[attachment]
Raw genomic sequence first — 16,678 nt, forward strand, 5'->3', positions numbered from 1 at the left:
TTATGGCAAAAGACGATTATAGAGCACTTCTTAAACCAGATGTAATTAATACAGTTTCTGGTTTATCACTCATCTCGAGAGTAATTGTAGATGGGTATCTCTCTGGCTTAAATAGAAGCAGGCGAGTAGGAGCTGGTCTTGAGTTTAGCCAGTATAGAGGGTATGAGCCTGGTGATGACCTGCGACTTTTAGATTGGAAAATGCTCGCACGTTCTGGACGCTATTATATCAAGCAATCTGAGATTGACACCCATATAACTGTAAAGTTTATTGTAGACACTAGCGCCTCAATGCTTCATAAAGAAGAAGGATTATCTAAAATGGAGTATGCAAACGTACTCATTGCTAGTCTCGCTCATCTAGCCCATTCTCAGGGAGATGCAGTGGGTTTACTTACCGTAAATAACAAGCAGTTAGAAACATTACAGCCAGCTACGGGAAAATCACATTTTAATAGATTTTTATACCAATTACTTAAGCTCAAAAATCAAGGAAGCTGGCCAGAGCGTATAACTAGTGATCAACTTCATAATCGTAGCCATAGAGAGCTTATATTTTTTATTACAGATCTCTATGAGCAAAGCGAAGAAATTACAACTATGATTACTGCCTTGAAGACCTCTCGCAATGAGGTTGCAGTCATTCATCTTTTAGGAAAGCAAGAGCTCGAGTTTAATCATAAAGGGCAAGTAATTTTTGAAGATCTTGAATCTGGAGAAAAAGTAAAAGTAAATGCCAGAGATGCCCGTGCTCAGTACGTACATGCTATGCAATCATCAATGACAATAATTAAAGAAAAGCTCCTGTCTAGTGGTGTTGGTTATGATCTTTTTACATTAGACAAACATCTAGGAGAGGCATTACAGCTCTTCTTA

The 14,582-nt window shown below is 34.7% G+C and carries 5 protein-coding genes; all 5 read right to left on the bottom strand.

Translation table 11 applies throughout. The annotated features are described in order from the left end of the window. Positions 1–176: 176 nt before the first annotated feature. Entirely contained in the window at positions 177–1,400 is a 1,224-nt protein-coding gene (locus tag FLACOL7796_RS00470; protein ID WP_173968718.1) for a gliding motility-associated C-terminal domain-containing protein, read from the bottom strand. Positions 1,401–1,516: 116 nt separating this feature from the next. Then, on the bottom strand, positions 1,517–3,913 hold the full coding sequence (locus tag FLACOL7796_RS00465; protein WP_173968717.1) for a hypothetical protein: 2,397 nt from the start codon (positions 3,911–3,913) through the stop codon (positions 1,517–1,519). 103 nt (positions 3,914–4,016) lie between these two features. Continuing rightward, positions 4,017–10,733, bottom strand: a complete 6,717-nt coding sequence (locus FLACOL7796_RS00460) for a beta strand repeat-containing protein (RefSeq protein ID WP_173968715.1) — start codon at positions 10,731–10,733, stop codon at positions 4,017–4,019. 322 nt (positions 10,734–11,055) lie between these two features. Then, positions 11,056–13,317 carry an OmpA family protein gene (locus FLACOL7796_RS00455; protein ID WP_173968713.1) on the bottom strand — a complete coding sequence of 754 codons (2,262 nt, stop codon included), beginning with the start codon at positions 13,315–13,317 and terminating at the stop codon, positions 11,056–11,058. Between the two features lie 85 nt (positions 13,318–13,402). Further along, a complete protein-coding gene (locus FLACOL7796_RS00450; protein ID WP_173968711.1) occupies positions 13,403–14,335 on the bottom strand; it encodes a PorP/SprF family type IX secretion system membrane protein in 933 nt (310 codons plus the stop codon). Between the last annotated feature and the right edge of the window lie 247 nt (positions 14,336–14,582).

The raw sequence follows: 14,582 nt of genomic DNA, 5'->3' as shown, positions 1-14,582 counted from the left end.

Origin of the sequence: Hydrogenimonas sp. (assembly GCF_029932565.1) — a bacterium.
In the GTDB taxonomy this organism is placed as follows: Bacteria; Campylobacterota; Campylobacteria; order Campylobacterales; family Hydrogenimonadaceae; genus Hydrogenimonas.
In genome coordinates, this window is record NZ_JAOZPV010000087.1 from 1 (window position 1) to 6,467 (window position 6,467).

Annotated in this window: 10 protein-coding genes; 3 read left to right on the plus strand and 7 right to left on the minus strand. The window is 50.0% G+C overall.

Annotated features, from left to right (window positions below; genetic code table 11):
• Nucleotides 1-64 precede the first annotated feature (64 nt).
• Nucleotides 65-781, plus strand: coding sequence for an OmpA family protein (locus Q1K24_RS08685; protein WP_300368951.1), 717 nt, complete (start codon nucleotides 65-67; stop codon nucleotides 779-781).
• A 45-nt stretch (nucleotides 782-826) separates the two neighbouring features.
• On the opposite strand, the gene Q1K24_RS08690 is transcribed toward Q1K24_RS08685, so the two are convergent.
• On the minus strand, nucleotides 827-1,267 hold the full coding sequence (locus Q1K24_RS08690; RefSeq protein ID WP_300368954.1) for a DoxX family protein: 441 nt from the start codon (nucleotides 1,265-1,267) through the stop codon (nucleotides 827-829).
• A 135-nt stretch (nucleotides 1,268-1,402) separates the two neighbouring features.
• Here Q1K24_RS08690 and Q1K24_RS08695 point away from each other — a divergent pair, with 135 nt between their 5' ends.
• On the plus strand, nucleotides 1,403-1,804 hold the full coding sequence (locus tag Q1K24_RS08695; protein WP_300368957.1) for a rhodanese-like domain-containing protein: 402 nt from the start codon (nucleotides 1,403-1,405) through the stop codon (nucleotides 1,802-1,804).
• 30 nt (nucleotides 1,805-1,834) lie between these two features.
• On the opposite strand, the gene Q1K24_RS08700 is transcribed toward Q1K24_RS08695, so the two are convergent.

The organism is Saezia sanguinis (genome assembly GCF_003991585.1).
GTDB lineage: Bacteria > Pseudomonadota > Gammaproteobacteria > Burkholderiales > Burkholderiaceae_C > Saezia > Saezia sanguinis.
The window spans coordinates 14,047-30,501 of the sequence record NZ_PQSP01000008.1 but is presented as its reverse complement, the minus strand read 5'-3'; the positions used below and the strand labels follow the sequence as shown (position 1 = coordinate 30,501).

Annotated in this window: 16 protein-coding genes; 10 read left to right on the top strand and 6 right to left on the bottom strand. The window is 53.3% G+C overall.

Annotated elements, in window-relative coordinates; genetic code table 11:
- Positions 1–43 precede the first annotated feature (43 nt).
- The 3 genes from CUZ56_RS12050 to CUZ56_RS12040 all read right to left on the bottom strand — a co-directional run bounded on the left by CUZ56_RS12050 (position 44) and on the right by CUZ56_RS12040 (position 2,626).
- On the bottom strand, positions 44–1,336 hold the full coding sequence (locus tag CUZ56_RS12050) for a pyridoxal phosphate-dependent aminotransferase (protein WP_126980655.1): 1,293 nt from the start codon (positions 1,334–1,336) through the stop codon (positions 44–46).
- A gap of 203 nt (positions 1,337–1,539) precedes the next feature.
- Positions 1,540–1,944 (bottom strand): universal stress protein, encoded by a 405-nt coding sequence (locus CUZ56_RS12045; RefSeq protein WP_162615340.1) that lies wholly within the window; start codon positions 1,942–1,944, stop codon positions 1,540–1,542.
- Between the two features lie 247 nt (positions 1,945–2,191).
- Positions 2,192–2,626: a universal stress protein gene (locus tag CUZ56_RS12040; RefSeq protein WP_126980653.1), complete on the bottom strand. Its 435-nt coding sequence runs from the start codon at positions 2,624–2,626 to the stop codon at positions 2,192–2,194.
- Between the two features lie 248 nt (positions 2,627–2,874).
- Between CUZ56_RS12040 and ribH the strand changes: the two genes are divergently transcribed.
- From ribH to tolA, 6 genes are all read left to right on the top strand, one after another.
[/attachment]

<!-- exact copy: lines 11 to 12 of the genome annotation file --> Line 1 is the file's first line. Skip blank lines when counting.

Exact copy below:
• Nucleotides 1-64 precede the first annotated feature (64 nt).
• Nucleotides 65-781, plus strand: coding sequence for an OmpA family protein (locus Q1K24_RS08685; protein WP_300368951.1), 717 nt, complete (start codon nucleotides 65-67; stop codon nucleotides 779-781).